The iconic shotgun house is a testimony to the rich culture and history of the city of New Orleans. These pint-sized structures were born during the 1800s from the necessity to create housing for the influx of people to cities from rural America and foreign countries. Building lots were small and taxation was based off of lot frontage, which later shifted to number of rooms. Thus, the shotgun house is long and narrow, with rooms lined up one after the other and doors at each end of the residence. The layout was also a huge advantage in the South before modern air conditioning was invented, as it allowed for cross-ventilation in each room. While there are several variations of the shotgun that have evolved over time, the living room is typically at the front of the house, followed by two bedrooms and finally, the kitchen. The exclusion of hallways, closets and, occasionally, bathrooms can make renovation for modern living challenging. Nonetheless, the charm, detail, and heritage that the shotgun house embodies far outweigh its shortcomings!
The New Orleans Creole cottage is distinctly characterized by its gabled roof that runs parallel to the street. The style developed in New Orleans during the early 19th century to accommodate the humid, subtropical climate of the South and represents the fusion of French, Spanish, and Caribbean architectural influences. The simplistic, one and a half story Creole cottage is most prevalent in the French Quarter. Typically, the house sits close to the property line, often at street level, and commonly features French doors, vertical-board shutters that cover large windows and a central chimney. They can be found in an array of bright and pastel color combinations that lend to the vibrancy and unique flare of the French Quarter. Original variations of the Creole cottage include the single, double, side hall, and center hall, though creative renovations have adapted these historical New Orleanian structures for modern living.
The townhouse’s unique shape and elaborate architectural details are a sure reflection of the early development of the city of New Orleans and its Colonial history. As a result of the rapid urbanization that occurred during the 19th century, housing lots were narrow and packed closely together. Thus, the original Creole townhouse of French influence is a two to three story brick and stucco structure that is only one room wide and two rooms deep. This style of townhouse, inherent to the Central Business District and French Quarter, features a plain facade that is built close to the sidewalk, a carriageway in place of an entrance door, and a private courtyard. The second floor has walkthrough windows leading out to a narrow balcony that runs the width of the home. The American townhouses of the Lower Garden District are some of the most coveted homes in New Orleans. Often in the Greek revival style, the building is separated from the street by an intricate wrought iron fence and showcases double galleries supported by classic columns and a grand entryway.
Queen Anne House
Early in the 20th century, as the city of New Orleans expanded to include a suburban sprawl, larger houses started to emerge to accommodate the tastes of the upper class. The Queen Anne style house is comprised of two stories laid out in irregular floor plans. It typically boasts an asymmetrical facade, multiple gabled roofs, a wraparound porch, and bay windows. The shining feature of the Queen Anne house is the lace-like woodwork trim, brackets, porch posts, and rails. Just like other artistic forms, Queen Anne style was appropriated by the lower class and used to decorate shotgun-type dwellings. While elements of Queen Anne style can be used sparingly, it is not uncommon to see a shotgun house with a front porch that is completely adorned with decorative woodwork details.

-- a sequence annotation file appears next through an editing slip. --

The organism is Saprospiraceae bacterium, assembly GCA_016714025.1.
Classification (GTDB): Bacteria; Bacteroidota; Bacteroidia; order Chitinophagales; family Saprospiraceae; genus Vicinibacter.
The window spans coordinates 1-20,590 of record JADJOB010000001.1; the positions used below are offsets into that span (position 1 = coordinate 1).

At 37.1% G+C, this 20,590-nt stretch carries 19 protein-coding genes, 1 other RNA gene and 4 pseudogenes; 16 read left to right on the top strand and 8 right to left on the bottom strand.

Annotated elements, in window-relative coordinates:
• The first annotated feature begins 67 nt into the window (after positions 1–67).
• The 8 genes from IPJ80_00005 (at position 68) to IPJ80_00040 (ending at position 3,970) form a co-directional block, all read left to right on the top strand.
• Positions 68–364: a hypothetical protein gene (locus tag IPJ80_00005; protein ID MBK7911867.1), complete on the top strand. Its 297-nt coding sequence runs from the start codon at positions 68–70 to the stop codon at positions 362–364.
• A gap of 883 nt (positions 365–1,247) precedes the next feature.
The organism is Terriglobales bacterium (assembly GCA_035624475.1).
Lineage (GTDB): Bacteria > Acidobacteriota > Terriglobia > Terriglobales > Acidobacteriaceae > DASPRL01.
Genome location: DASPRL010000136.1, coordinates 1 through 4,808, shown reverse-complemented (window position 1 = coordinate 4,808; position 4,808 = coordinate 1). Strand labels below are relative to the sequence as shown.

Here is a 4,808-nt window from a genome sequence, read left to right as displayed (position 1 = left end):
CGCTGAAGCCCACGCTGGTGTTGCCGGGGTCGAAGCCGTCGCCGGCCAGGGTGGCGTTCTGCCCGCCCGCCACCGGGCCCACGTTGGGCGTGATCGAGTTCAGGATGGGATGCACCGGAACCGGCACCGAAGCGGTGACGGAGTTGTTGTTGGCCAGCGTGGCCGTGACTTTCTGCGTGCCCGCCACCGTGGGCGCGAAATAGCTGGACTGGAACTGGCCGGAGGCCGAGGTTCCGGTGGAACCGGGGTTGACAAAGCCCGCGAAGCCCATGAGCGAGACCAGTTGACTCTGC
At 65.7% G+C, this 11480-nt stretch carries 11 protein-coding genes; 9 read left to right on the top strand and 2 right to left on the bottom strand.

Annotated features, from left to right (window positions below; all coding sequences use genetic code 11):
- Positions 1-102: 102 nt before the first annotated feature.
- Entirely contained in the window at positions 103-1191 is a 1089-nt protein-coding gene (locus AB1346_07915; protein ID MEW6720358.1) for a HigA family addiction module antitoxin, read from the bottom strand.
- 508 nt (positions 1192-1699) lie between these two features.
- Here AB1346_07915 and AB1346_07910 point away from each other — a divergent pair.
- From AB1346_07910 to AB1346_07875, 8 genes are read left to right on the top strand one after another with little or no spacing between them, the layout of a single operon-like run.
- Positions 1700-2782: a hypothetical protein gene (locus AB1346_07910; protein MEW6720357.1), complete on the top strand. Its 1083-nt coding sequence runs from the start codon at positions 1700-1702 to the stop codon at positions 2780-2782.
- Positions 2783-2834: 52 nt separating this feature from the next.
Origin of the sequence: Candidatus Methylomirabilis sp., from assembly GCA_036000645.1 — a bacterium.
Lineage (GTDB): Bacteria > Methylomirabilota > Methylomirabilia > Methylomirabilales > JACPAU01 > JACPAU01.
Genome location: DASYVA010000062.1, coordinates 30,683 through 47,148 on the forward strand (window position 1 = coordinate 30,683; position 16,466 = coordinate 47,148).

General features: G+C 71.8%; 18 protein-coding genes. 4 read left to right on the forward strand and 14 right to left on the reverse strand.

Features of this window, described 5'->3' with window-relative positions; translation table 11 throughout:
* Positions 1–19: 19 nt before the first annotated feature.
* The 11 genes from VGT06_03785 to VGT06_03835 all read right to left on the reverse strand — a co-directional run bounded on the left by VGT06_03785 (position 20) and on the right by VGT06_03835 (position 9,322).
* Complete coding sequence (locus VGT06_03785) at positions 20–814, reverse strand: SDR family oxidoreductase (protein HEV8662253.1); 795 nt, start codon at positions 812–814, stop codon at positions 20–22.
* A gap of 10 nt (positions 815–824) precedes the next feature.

Variations of the American Foursquare house started popping up all over the country during the early 1900s. Trademarks of the style include a relatively boxy structure with two stories, four rooms to a floor, asymmetrical architectural elements, and a hipped roof. Among other Colonial revival motifs, the New Orleans American Foursquare usually features a deep gallery with a second story porch supported by several columns. The best examples of the American Foursquare can be found in the Uptown and Midcity neighborhoods.
Center Hall Cottage
The Center Hall cottage borrows its basic layout from the Creole cottage with its rectangular footprint and gabled roof, but also features Caribbean inspired architectural details. The style became common in the South during the early 1800s and was popularized in New Orleans by the upper middle class. In general, the structure is raised off of the ground and sits one and a half stories high with symmetrically laid out rooms accessed by a central hallway. What really sets the Center Hall cottage apart from its Creole counterpart is its deep front gallery, supported by elegant columns that can be seen in a plethora of designs.
Although the bungalow is intrinsically associated with California, the style came into popularity in New Orleans during he first half of the 20th century. The basic bungalow is a square structure that sits one and a half stories high with an irregular floor plan. Some bungalows feature dormers, bay windows and a complex roof design, but for the most part, the style lines are clean and simple. Most bungalows incorporate a deep front porch that is covered by an extension of the main roof. Subtypes of the bungalow are common in New Orleans and are most typically seen in the Arts and Crafts style, which highlights modest architectural details and rustic materials.
All research and writing by Emma Schluntz